Background: The existence of a genetic component to human infertility has been suggested, although neither the specific abnormalities involved, nor their genetic mechanism of transmission, are currently defined. We have examined, by transmission electron microscopy (TEM), ejaculate from 1600 males with fertility problems. Among the subjects studied, we focused on a group of patients whose family histories revealed different degrees of consanguinity, in order to evaluate the relationship between consanguinity and particular sperm alterations. Methods and results: A total of 64 consanguineous individuals were identified. In this group, excluding two azoospermic patients, 17 patients (27%) were found to have well recognized genetic ultrastructural defects affecting their entire sperm population: eight subjects had spermatozoa with 'stunted tails', four 'detached tail' spermatozoa, two 'Kartagener's syndrome', two 'miniacrosome' and one 'round headed' spermatozoa. Since these alterations affect the total sperm population and do not respond to medical treatment, they are suspected of having a genetic origin. The remaining group of 1506 non-consanguineous patients suffered from the same genetic defects in only 15 cases (<1%). Conclusions: From the data presented, it appears that some very peculiar and rare sperm defects may have a genetic basis since they occur more frequently in consanguineous patients, and are related to different degrees of consanguinity. Since the ejaculate of the remaining patients, both consanguineous and not, showed diverse types of ultrastructural sperm anomalies that did not affect the entire sperm population, they might represent pathologies lacking a genetic basis.

Baccetti, B., Capitani, S., Collodel, G., DI CAIRANO, G., Gambera, L., Moretti, E., et al. (2001). Genetic sperm defects and consanguinity. HUMAN REPRODUCTION, 16(7), 1365-1371 [10.1093/humrep/16.7.1365].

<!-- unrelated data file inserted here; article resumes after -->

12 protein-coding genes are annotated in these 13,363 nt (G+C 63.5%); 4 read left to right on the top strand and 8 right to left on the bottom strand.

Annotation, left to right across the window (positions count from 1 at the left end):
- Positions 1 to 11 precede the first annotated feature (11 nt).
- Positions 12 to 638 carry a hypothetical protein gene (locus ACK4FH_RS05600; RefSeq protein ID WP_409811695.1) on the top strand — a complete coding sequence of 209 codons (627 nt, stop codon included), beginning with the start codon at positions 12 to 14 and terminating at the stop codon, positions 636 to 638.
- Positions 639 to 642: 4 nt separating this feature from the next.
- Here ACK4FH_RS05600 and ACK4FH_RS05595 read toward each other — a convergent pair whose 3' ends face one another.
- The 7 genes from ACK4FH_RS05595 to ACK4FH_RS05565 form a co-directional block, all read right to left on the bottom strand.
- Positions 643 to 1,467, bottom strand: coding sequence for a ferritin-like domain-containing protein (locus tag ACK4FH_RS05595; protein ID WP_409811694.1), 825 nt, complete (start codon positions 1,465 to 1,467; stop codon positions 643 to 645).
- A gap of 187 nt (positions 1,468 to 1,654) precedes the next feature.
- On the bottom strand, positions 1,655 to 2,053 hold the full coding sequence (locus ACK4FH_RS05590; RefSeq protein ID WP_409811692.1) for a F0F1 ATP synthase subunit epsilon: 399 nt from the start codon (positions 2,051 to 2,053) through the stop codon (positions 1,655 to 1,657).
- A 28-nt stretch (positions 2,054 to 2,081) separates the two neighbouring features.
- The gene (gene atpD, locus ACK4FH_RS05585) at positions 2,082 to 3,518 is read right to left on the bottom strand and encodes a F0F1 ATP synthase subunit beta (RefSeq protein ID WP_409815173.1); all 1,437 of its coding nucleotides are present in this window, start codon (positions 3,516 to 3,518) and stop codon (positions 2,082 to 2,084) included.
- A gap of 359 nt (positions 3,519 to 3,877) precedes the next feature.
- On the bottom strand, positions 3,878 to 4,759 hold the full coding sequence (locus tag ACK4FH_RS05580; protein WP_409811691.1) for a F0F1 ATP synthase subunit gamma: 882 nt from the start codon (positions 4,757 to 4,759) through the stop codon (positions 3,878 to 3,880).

Genetic sperm defects and consanguinity

BACCETTI, B.;CAPITANI, S.;COLLODEL, G.;DI CAIRANO, G.;GAMBERA, L.;MORETTI, E.;PIOMBONI, P.
2001

Abstract

Background: The existence of a genetic component to human infertility has been suggested, although neither the specific abnormalities involved, nor their genetic mechanism of transmission, are currently defined. We have examined, by transmission electron microscopy (TEM), ejaculate from 1600 males with fertility problems. Among the subjects studied, we focused on a group of patients whose family histories revealed different degrees of consanguinity, in order to evaluate the relationship between consanguinity and particular sperm alterations. Methods and results: A total of 64 consanguineous individuals were identified. In this group, excluding two azoospermic patients, 17 patients (27%) were found to have well recognized genetic ultrastructural defects affecting their entire sperm population: eight subjects had spermatozoa with 'stunted tails', four 'detached tail' spermatozoa, two 'Kartagener's syndrome', two 'miniacrosome' and one 'round headed' spermatozoa. Since these alterations affect the total sperm population and do not respond to medical treatment, they are suspected of having a genetic origin. The remaining group of 1506 non-consanguineous patients suffered from the same genetic defects in only 15 cases (<1%). Conclusions: From the data presented, it appears that some very peculiar and rare sperm defects may have a genetic basis since they occur more frequently in consanguineous patients, and are related to different degrees of consanguinity. Since the ejaculate of the remaining patients, both consanguineous and not, showed diverse types of ultrastructural sperm anomalies that did not affect the entire sperm population, they might represent pathologies lacking a genetic basis.
Baccetti, B., Capitani, S., Collodel, G., DI CAIRANO, G., Gambera, L., Moretti, E., et al. (2001). Genetic sperm defects and consanguinity. HUMAN REPRODUCTION, 16(7), 1365-1371 [10.1093/humrep/16.7.1365].
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Utilizza questo identificativo per citare o creare un link a questo documento: https://hdl.handle.net/11365/4139
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